Regarding Krylov, this is a good idea for a low-level algorithm we should supply with ITensor. However, this is in addition to many other things we should or would like to add (tensor slicing, other algorithms, etc) so it may take some time for us to add Krylov.
But in the meantime, it is something that should be quite possible to implement yourself. Good examples of similar algorithms written in ITensor can be found in this file:
In that file there are the Arnoldi, gmres, and Davidson algorithms.
These all follow similar principles, which is that one multiplies a large linear operator onto an initial 'state' or vector, then orthogonalizes the resulting produced vector against all previously produced vectors from earlier in the algorithm to build a Krylov subspace. Then one solves the desired problem, whether an eigenvalue or Ax=b problem etc., within the Krylov space.
The key operations of ITensor taking place in each of these algorithms are just contracting ITensors together (used when multiplying the vectors by the large linear operator and dot-producting the vectors with each other) and addition of ITensors. Most of the code is just dealing with scalars and small matrices to enact the logic of the algorithm, and to check for convergence and things.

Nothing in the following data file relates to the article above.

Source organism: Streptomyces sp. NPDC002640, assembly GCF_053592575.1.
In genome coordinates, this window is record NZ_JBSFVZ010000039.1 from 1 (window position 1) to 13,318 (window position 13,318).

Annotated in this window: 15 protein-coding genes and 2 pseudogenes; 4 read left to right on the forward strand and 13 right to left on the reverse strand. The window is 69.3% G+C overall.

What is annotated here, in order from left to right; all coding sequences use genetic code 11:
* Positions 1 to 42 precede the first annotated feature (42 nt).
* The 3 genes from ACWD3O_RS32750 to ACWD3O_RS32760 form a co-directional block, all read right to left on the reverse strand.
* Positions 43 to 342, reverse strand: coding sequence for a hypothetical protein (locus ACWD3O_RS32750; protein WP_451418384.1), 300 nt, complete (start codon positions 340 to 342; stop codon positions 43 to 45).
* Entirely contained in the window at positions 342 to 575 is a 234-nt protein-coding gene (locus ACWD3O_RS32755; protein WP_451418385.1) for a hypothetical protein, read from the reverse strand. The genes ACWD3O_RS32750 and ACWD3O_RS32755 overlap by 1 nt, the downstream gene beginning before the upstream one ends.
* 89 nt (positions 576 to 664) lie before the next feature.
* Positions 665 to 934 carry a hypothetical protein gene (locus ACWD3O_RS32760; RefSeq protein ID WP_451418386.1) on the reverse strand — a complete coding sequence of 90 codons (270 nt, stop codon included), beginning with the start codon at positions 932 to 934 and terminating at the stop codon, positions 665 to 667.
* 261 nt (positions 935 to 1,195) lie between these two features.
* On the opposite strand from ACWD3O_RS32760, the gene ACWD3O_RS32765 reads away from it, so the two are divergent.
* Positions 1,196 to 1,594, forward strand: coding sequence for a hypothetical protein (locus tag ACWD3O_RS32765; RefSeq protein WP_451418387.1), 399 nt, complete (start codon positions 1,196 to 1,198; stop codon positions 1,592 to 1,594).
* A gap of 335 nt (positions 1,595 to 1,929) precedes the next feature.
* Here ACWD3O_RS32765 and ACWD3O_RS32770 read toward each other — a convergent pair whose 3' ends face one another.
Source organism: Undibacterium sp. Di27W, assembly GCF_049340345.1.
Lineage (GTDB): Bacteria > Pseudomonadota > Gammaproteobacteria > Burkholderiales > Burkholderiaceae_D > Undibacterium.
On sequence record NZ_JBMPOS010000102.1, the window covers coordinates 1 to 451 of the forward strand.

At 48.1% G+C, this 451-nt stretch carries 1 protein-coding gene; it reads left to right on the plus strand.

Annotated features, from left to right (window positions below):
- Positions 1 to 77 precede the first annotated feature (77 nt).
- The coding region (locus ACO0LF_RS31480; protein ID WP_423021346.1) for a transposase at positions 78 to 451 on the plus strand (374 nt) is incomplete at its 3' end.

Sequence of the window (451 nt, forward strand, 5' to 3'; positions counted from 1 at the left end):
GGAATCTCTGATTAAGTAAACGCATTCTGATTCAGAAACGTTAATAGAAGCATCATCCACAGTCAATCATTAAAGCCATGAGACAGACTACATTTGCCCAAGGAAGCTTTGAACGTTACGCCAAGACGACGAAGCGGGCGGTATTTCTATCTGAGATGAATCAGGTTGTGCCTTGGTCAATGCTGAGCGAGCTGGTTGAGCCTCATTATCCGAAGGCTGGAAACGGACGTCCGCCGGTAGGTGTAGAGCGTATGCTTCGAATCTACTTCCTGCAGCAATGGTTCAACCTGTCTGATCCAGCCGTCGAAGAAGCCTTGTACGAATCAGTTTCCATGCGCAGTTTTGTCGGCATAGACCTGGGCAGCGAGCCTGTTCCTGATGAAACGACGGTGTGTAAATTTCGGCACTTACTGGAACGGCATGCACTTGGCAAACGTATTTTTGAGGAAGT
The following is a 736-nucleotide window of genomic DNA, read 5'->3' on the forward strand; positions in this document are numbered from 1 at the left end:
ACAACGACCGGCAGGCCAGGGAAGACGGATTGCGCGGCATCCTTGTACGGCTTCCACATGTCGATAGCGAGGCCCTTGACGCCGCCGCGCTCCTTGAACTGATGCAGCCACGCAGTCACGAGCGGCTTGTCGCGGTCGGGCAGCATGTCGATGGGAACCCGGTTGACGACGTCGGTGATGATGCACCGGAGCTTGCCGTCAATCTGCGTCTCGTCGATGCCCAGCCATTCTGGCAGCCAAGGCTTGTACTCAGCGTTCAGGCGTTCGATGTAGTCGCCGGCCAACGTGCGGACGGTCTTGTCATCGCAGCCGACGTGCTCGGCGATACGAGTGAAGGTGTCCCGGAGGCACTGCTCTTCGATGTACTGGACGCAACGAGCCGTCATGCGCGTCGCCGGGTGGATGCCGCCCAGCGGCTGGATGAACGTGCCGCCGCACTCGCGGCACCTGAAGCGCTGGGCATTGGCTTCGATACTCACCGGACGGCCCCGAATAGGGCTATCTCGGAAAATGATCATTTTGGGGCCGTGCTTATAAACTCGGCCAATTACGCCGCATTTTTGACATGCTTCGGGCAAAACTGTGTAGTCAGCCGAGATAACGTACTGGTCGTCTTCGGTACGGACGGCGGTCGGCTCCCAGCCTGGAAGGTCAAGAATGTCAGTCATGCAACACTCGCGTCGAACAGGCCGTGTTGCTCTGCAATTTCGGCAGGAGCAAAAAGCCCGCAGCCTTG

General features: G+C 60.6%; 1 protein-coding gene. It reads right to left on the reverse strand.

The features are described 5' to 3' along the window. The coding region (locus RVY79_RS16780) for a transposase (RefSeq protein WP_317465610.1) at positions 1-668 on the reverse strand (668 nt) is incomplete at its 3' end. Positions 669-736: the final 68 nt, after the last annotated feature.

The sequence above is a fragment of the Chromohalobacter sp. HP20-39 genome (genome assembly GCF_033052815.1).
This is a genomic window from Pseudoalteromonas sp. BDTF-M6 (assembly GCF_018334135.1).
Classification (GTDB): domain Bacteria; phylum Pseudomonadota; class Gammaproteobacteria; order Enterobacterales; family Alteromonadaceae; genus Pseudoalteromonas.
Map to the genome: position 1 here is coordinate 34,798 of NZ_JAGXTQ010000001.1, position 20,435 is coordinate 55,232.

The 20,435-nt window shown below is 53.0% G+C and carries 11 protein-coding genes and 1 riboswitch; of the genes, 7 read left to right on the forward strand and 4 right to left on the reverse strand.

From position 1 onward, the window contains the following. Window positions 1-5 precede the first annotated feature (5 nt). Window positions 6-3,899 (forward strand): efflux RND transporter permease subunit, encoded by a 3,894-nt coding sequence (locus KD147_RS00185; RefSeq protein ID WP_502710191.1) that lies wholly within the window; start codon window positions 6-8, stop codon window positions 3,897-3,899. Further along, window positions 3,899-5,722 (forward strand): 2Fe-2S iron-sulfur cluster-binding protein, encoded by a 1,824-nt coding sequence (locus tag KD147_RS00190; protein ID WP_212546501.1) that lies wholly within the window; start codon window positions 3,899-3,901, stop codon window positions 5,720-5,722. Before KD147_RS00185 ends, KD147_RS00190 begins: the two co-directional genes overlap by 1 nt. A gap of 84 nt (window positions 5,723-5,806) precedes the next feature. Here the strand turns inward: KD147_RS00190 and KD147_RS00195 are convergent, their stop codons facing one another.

Finally, regarding extracting the data of a dense ITensor, you can refer to this code formula page:
Please ask if you have a question about that page.
Unfortunately, things aren't as simple for extracting storage of block-sparse tensors i.e. IQTensors. I could give you a similar code to the above that would extract the low level storage of an IQTensor, but you'd still need to know how this storage is organized to read out the different blocks properly. Let me know if you definitely decide you need to do that. But it could be easier to just convert the IQTensor to a dense ITensor and then read that out instead.